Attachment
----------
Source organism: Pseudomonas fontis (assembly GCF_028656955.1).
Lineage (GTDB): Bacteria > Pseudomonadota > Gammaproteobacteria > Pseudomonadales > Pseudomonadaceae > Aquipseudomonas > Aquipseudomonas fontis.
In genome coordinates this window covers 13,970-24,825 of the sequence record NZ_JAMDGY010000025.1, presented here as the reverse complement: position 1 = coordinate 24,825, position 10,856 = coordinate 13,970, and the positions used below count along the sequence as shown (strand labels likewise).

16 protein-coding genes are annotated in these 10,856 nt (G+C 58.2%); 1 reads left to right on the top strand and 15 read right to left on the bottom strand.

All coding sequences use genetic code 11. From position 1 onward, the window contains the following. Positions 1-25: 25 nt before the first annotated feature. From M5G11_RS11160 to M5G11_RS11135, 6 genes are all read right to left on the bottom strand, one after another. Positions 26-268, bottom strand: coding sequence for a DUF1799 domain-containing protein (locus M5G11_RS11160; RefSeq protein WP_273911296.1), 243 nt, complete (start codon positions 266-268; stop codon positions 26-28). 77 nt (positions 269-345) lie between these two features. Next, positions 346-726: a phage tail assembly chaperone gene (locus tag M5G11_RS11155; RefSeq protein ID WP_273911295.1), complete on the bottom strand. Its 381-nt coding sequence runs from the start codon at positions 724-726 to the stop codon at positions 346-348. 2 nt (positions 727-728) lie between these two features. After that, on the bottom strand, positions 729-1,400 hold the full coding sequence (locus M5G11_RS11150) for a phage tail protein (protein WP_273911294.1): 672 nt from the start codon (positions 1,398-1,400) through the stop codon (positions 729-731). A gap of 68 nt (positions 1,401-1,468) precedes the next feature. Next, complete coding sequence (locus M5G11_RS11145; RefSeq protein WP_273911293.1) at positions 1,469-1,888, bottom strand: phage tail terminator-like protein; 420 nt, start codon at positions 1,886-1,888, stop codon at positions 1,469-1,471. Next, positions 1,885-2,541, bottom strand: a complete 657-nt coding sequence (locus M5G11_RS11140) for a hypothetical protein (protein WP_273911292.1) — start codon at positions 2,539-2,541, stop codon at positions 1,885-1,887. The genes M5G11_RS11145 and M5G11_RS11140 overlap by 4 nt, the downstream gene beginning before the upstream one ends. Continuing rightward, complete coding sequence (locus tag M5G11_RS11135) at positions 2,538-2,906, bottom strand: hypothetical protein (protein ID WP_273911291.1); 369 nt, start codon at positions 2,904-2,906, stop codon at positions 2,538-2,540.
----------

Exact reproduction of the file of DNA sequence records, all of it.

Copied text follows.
Source organism: Pseudomonas fontis (assembly GCF_028656955.1).
Lineage (GTDB): Bacteria > Pseudomonadota > Gammaproteobacteria > Pseudomonadales > Pseudomonadaceae > Aquipseudomonas > Aquipseudomonas fontis.
In genome coordinates this window covers 13,970-24,825 of the sequence record NZ_JAMDGY010000025.1, presented here as the reverse complement: position 1 = coordinate 24,825, position 10,856 = coordinate 13,970, and the positions used below count along the sequence as shown (strand labels likewise).

16 protein-coding genes are annotated in these 10,856 nt (G+C 58.2%); 1 reads left to right on the top strand and 15 read right to left on the bottom strand.

All coding sequences use genetic code 11. From position 1 onward, the window contains the following. Positions 1-25: 25 nt before the first annotated feature. From M5G11_RS11160 to M5G11_RS11135, 6 genes are all read right to left on the bottom strand, one after another. Positions 26-268, bottom strand: coding sequence for a DUF1799 domain-containing protein (locus M5G11_RS11160; RefSeq protein WP_273911296.1), 243 nt, complete (start codon positions 266-268; stop codon positions 26-28). 77 nt (positions 269-345) lie between these two features. Next, positions 346-726: a phage tail assembly chaperone gene (locus tag M5G11_RS11155; RefSeq protein ID WP_273911295.1), complete on the bottom strand. Its 381-nt coding sequence runs from the start codon at positions 724-726 to the stop codon at positions 346-348. 2 nt (positions 727-728) lie between these two features. After that, on the bottom strand, positions 729-1,400 hold the full coding sequence (locus M5G11_RS11150) for a phage tail protein (protein WP_273911294.1): 672 nt from the start codon (positions 1,398-1,400) through the stop codon (positions 729-731). A gap of 68 nt (positions 1,401-1,468) precedes the next feature. Next, complete coding sequence (locus M5G11_RS11145; RefSeq protein WP_273911293.1) at positions 1,469-1,888, bottom strand: phage tail terminator-like protein; 420 nt, start codon at positions 1,886-1,888, stop codon at positions 1,469-1,471. Next, positions 1,885-2,541, bottom strand: a complete 657-nt coding sequence (locus M5G11_RS11140) for a hypothetical protein (protein WP_273911292.1) — start codon at positions 2,539-2,541, stop codon at positions 1,885-1,887. The genes M5G11_RS11145 and M5G11_RS11140 overlap by 4 nt, the downstream gene beginning before the upstream one ends. Continuing rightward, complete coding sequence (locus tag M5G11_RS11135) at positions 2,538-2,906, bottom strand: hypothetical protein (protein ID WP_273911291.1); 369 nt, start codon at positions 2,904-2,906, stop codon at positions 2,538-2,540.